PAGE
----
Assuming that your audience is a teacher of some sort, your main purpose is to demonstrate your ability to articulate knowledge and experience. When writing a research paper and other academic writing (what is called academic discourse) you’ll want to use what is called the academic voice, which is meant to sound objective, authoritative, and reasonable. While a research paper will be based on your opinion on a topic, it will be an opinion based on evidence (from your research) and one that has been argued in a rational manner in your paper
You use the academic voice because your opinion is based on thinking; in your paper you’re revealing your thought process to your reader. Because you’ll be appealing to reason, you want to use the voice of one intellectual talking to another intellectual.
If the subject matter for your academic writing isn’t personal, as in the case of a formal research paper, you would take on a more detached, objective tone. While you may indeed feel strongly about what you’re writing about, you should maintain a professional tone, rather than a friendly or intimate one.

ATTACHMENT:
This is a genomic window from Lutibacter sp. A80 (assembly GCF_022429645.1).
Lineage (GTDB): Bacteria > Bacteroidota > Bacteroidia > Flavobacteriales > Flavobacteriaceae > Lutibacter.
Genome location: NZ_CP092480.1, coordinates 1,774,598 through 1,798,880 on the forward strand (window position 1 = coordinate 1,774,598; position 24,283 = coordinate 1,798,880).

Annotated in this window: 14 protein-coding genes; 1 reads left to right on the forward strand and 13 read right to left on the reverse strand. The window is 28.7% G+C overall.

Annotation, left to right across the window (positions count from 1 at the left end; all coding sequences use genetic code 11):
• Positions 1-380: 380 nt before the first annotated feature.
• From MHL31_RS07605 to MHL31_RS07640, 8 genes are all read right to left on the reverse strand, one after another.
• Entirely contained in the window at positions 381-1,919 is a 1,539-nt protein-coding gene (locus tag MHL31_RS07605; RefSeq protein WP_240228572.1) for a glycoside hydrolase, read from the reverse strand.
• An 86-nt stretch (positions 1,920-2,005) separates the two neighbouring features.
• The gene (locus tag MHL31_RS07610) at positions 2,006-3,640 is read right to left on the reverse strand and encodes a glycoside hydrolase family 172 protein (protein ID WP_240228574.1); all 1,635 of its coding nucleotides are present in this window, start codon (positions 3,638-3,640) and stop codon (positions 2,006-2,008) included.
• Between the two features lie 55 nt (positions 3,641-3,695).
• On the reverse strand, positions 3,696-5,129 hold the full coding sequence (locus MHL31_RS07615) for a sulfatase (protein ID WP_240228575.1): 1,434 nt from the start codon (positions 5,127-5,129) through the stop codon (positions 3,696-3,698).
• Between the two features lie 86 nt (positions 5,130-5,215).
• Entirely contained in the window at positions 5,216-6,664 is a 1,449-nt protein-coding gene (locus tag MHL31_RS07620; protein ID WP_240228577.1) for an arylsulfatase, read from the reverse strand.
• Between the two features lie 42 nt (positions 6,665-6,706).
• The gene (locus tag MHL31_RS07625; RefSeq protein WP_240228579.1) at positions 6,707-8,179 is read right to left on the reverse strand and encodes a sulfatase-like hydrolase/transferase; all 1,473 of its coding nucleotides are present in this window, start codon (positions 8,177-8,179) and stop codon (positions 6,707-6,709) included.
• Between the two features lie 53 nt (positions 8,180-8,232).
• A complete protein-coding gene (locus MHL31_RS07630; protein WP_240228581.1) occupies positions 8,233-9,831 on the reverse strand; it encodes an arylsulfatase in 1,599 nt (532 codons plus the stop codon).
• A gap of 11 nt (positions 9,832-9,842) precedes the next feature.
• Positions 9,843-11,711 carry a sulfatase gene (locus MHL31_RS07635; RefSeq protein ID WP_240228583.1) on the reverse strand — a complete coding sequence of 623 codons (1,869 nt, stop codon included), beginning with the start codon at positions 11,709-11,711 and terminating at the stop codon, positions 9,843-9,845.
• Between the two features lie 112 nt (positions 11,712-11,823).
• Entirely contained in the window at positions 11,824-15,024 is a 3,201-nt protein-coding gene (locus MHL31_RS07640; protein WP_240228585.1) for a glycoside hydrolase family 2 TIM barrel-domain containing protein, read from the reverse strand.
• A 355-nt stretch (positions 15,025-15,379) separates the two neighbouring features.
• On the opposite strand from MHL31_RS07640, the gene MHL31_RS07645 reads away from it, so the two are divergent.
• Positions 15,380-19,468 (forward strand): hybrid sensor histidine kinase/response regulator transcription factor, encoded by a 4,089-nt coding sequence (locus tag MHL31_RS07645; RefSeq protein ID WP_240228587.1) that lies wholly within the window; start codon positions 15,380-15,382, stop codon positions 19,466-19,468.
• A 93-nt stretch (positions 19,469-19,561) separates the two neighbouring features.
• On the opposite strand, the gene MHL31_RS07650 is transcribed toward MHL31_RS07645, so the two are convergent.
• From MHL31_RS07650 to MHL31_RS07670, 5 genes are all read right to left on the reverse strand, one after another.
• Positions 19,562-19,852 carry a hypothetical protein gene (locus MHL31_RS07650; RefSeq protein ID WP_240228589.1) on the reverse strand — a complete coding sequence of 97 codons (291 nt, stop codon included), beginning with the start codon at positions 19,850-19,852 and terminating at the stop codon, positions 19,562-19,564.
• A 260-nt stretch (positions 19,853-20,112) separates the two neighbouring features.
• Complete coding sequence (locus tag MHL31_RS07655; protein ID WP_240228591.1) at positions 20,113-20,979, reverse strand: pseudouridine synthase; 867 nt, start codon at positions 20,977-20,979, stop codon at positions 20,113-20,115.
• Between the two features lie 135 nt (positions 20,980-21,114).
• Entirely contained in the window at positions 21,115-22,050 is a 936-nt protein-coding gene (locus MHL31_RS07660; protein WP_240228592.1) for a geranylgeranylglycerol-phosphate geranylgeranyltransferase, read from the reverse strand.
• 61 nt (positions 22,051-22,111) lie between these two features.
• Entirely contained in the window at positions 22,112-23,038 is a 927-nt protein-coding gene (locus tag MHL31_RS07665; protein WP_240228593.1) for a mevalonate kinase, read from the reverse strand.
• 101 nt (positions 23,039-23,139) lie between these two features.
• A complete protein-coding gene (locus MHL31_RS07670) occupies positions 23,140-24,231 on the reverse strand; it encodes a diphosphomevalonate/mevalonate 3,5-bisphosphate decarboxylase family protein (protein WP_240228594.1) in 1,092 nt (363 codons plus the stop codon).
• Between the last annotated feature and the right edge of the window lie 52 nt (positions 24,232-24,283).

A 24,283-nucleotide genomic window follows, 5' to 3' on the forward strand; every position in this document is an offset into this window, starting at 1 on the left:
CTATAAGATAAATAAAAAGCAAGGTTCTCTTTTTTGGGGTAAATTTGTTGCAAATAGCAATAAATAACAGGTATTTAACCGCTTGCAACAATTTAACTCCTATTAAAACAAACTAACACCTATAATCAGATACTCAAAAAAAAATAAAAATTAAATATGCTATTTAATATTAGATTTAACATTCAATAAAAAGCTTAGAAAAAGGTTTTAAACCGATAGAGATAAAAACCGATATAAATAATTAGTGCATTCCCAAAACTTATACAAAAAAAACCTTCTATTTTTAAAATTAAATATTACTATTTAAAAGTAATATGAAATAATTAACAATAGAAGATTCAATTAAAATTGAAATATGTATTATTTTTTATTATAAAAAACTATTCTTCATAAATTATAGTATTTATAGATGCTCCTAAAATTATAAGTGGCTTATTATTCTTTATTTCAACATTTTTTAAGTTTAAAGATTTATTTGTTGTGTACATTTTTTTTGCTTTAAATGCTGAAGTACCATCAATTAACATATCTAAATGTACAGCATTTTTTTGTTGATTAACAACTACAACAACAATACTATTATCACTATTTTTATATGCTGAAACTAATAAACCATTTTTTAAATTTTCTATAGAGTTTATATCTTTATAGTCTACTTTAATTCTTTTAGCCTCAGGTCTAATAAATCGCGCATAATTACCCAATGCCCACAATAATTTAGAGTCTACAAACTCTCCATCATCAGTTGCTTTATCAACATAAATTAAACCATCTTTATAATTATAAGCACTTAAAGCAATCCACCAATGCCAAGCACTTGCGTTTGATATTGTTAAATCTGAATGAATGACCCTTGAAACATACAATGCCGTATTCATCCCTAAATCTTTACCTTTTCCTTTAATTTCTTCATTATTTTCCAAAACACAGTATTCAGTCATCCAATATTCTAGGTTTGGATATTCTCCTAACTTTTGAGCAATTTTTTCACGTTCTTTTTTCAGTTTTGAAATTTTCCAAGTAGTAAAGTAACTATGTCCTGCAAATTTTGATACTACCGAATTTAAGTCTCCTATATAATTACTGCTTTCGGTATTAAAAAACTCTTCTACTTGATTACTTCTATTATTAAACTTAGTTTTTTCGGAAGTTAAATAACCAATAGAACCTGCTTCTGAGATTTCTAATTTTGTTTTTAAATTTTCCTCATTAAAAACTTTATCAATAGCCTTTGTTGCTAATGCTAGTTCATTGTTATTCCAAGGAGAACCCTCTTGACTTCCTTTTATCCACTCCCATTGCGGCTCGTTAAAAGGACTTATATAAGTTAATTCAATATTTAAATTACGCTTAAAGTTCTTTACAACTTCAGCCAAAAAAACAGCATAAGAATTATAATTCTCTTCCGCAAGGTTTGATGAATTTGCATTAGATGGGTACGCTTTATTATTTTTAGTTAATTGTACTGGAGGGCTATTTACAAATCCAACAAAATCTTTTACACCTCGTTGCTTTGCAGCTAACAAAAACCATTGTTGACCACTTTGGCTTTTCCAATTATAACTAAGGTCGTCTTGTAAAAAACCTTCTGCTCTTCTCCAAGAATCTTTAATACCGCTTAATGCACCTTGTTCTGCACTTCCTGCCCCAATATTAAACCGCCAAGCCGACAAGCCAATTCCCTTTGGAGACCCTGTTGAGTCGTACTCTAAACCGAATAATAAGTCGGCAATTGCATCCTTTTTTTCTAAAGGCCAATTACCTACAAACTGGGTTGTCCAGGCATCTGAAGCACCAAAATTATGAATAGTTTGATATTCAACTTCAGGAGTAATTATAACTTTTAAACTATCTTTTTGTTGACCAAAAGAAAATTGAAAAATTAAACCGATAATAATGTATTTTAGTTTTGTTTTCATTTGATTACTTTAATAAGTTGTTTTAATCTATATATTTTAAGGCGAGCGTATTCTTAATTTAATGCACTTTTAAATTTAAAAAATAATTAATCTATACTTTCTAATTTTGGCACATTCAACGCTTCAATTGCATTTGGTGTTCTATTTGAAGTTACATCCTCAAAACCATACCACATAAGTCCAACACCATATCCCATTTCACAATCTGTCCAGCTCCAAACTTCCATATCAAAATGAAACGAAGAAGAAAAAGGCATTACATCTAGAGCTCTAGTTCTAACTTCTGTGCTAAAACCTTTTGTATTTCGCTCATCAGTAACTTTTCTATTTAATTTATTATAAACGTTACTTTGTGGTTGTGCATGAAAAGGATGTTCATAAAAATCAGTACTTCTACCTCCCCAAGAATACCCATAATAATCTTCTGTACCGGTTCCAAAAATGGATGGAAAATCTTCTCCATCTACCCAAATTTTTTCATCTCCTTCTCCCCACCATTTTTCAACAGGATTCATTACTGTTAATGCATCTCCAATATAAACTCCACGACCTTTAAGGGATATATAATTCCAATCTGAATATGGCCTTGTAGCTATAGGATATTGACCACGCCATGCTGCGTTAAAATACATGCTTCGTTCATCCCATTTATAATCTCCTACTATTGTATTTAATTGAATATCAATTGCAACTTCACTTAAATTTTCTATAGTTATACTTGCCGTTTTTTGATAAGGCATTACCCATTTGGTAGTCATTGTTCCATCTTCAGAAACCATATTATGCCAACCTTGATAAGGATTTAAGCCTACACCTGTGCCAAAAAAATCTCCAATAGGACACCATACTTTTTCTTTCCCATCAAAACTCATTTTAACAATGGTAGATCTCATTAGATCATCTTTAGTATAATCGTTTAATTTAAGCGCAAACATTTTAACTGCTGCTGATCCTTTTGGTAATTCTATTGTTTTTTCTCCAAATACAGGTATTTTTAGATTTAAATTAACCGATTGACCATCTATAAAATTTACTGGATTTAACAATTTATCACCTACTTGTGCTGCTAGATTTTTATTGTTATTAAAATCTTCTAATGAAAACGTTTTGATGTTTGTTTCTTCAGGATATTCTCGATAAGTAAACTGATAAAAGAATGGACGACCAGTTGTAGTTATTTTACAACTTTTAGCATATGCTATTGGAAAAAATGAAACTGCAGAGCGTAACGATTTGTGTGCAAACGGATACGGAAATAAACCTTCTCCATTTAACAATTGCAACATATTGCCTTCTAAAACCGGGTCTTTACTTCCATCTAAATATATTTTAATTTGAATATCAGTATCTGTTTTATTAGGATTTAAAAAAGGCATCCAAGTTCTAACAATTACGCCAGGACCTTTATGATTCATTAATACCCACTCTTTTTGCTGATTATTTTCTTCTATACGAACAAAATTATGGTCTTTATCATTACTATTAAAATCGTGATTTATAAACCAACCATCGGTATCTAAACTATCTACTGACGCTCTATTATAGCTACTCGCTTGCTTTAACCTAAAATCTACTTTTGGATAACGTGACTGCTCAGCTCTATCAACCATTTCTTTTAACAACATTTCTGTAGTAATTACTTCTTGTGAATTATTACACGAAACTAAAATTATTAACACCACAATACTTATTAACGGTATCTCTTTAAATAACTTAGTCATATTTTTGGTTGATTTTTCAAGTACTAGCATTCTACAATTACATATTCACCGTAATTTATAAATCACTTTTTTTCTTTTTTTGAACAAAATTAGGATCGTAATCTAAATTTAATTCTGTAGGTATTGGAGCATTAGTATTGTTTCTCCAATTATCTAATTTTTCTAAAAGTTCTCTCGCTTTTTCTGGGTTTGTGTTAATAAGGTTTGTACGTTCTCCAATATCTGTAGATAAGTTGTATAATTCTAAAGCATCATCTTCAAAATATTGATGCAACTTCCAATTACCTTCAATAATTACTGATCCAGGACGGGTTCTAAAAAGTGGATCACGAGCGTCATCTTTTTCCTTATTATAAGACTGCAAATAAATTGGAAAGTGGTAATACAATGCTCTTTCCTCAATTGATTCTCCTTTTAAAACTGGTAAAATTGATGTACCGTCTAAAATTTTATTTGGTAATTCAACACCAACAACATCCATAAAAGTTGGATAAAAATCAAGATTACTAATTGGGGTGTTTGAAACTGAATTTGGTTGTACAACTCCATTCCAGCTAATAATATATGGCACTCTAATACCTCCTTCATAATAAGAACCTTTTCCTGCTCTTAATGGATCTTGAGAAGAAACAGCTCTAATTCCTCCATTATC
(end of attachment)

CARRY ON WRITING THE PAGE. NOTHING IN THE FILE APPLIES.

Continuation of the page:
However, it’s important to note that even the most formal academic voice does not need to include convoluted sentence structure or abstract, stilted language, as some believe. As with all writing, you should strive to write with clarity and an active voice that avoids jargon. All readers appreciate a vigorous, lively voice.
The utilization of teams as a way of optimizing our capacity to meet and prioritize our goals will impact the productivity of the company.
Teams will execute the goals and enhance the company’s output.
Of course, the decision about whether you use a specialized vocabulary depends entirely on who your audience is and the purpose of the paper.
Some academic writing will require a more personal tone, such as when you are writing a formal narrative essay or perhaps an ethnography (study of a culture) essay. In general, the academic voice is a formal one, but there will be variations based on the situation.